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There is an old saying by Mark Twain: “If voting made any difference, they wouldn’t let us do it.”, and I think this holds true to most of our western “democracies” on a grand scheme of things. Not in like the little regional votings in small towns or villages, but on a national level. I’ve checked different elections in the past in “western countries” and in many of these 40% percent or even more of the voting-age population didn’t vote at all. Why is that? The answer is simple, each new election Politicians promise changes that will benefit the people but in the end they are just lying to them in order to get the most votes. Once elected they usually don’t follow through on their claims and most people by now have figured this out and have resigned because they learned that in the end voting doesn’t change a thing. The remaining 60% of the voting-age population or at least a big chunk of them are hopeless romantics who probably think that, “this time it will be different”. This time they will follow through on their promises.

There are certainly more factors to it but this is I think the biggest issue of all.

Now since only 8 to 12% of the “voting-age population” is voting at the moment one could argue that the described issue at top can be translated into our current “voter apathy” issue on the Optimism Collective. Now how do we change that?
The only option that comes to my mind is to eradicate this presumption by showing that their vote can actually make a difference and actually change something. But in order to do so we first need an incentive for people to vote. The different options coming to my mind can be found here.

The second sentence doesn’t follow from the first. Incentives aren’t going to make votes meaningful to the point where stakeholders see it as being in their benefit to participate in governance, whether by voting, delegating actively, or engaging in discussions.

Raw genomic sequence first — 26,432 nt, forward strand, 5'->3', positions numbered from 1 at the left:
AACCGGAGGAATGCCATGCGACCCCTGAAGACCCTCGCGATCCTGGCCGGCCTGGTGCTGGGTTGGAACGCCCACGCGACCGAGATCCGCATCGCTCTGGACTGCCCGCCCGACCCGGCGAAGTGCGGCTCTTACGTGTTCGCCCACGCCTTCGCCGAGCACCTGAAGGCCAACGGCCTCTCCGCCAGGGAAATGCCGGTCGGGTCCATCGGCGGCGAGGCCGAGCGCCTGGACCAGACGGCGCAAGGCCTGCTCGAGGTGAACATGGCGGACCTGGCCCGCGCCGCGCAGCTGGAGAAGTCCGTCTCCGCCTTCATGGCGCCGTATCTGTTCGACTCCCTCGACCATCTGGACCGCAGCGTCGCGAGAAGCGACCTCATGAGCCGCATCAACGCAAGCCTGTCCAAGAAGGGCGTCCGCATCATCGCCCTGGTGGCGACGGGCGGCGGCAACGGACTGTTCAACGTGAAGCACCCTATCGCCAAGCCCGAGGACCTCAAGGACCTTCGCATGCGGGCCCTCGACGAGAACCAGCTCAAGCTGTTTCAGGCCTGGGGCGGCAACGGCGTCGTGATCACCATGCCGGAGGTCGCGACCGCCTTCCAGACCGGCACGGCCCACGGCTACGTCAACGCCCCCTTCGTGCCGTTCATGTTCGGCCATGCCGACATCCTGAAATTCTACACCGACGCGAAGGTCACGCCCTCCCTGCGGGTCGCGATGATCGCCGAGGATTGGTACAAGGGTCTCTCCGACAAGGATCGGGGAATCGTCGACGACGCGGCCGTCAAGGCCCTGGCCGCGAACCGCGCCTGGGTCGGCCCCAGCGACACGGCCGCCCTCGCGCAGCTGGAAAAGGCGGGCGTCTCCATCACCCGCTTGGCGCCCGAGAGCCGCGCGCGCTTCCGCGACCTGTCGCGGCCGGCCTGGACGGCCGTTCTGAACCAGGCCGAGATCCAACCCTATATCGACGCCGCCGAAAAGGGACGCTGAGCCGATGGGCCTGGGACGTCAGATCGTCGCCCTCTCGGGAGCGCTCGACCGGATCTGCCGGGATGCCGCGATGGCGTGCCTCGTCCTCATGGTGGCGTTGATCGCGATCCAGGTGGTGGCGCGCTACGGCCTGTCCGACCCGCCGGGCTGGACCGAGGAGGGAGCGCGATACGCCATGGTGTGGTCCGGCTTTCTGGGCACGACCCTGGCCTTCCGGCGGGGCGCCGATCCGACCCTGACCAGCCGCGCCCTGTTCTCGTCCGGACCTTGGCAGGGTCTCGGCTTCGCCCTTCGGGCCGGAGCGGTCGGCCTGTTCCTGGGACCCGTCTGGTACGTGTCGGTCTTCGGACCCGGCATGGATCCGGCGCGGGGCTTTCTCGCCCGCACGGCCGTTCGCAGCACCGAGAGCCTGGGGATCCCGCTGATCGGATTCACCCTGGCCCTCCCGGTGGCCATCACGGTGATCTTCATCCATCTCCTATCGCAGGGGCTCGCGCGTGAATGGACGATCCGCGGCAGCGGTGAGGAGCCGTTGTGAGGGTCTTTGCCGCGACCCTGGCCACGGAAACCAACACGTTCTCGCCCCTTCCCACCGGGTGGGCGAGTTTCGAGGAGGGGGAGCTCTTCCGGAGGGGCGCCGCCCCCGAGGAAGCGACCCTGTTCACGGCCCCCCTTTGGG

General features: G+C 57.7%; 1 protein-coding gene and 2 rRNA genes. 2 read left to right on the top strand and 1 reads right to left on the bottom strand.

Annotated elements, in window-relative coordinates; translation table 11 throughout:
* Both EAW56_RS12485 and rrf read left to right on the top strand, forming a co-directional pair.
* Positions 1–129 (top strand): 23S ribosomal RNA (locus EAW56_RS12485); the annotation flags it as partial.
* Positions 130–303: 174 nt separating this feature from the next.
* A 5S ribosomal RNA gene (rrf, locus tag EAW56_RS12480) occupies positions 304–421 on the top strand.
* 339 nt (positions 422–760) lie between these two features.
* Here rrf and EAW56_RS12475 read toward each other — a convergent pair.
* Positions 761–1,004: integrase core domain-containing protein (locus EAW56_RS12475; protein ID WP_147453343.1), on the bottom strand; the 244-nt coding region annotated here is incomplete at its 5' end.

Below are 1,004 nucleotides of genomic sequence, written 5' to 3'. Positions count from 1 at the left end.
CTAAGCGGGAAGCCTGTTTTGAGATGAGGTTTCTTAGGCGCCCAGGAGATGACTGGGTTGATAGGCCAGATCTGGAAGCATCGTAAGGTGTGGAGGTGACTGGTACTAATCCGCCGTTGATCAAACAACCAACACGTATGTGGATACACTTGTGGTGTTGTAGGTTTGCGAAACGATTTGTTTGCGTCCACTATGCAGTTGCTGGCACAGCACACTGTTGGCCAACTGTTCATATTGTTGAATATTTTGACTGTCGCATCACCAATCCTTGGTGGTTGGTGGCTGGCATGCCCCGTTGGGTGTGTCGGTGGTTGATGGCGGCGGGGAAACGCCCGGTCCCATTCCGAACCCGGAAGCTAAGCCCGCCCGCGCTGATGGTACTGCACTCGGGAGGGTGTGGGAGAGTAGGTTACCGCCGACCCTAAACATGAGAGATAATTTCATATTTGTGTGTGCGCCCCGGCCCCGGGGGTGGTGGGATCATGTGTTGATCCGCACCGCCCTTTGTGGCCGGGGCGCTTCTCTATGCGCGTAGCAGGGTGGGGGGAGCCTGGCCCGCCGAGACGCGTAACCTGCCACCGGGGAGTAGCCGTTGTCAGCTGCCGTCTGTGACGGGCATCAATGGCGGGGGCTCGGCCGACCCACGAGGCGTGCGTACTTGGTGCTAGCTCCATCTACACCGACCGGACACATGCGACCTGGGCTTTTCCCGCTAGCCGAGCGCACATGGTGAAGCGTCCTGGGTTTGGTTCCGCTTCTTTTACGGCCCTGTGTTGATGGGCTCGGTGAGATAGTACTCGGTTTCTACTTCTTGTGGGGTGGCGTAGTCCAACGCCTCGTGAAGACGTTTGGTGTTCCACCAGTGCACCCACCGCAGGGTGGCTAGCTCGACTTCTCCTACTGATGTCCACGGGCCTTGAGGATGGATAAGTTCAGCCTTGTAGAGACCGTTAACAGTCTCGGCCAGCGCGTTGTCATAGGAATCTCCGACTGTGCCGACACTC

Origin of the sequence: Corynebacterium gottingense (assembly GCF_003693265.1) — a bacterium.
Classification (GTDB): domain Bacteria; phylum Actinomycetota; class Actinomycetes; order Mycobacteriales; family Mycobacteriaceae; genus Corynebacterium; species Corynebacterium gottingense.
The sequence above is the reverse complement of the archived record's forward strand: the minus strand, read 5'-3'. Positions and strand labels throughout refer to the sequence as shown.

I do agree we should at minimum consider short-term solutions to juice productive participation, but the more I think about it the more it seems clear to me that we simply need to foster an environment where voting matters, and that’s more of a long game. In the meantime, as much as I hate to say this, it could be acceptable to have less participation and more concentration with an eye toward making votes count, the same way the network itself isn’t sufficiently decentralized though we have the intention of making it so. The most important thing is laying down the infrastructure so we can grow and build for success.

The conditions I’m imagining as prerequisites for the kind of participation we want:

  1. broad participation in the network itself (in terms of users and projects) as a share of all crypto
  2. both token house and citizen house in a semi-mature state of operation
  3. at least one round of RFPG in the books
  4. successful round of governance grants; i.e., grants with results exceeding expectations
    These ensure there’s a sufficient participation base and a demonstration of the promise and intent of distributing grants as a governance

These are off the top of my head so might be incomplete, but this is all to say that we should be looking forward to what the world needs to look like for voting to matter, rather than reacting to the state of things with band-aid solutions.


Do you know how many videos there are on Youtube and how many airdroppers on Twitter and Discord telling people "keep a token op you vote and that will win the airdrop? So they are people who don’t care about the government, they are just hoping make money!! That’s why I say that hopefully and the fact of voting they place it as a criterion.

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@goluis , I didn’t know about the videos, but finally I checked one random proposal votes and
25% of voting wallets did it with less than 1.1 OP
50% of wallets less than 3.3 OP
75% of wallets less than 15 OP
Ok great, they learning how to vote. But not out of loving for governance :sweat_smile:


The further I keep digging into that topic the less I agree with you even though I see where you are coming from. Incentives do make votes meaningful.

Here are the 5 most common incentives to pick from: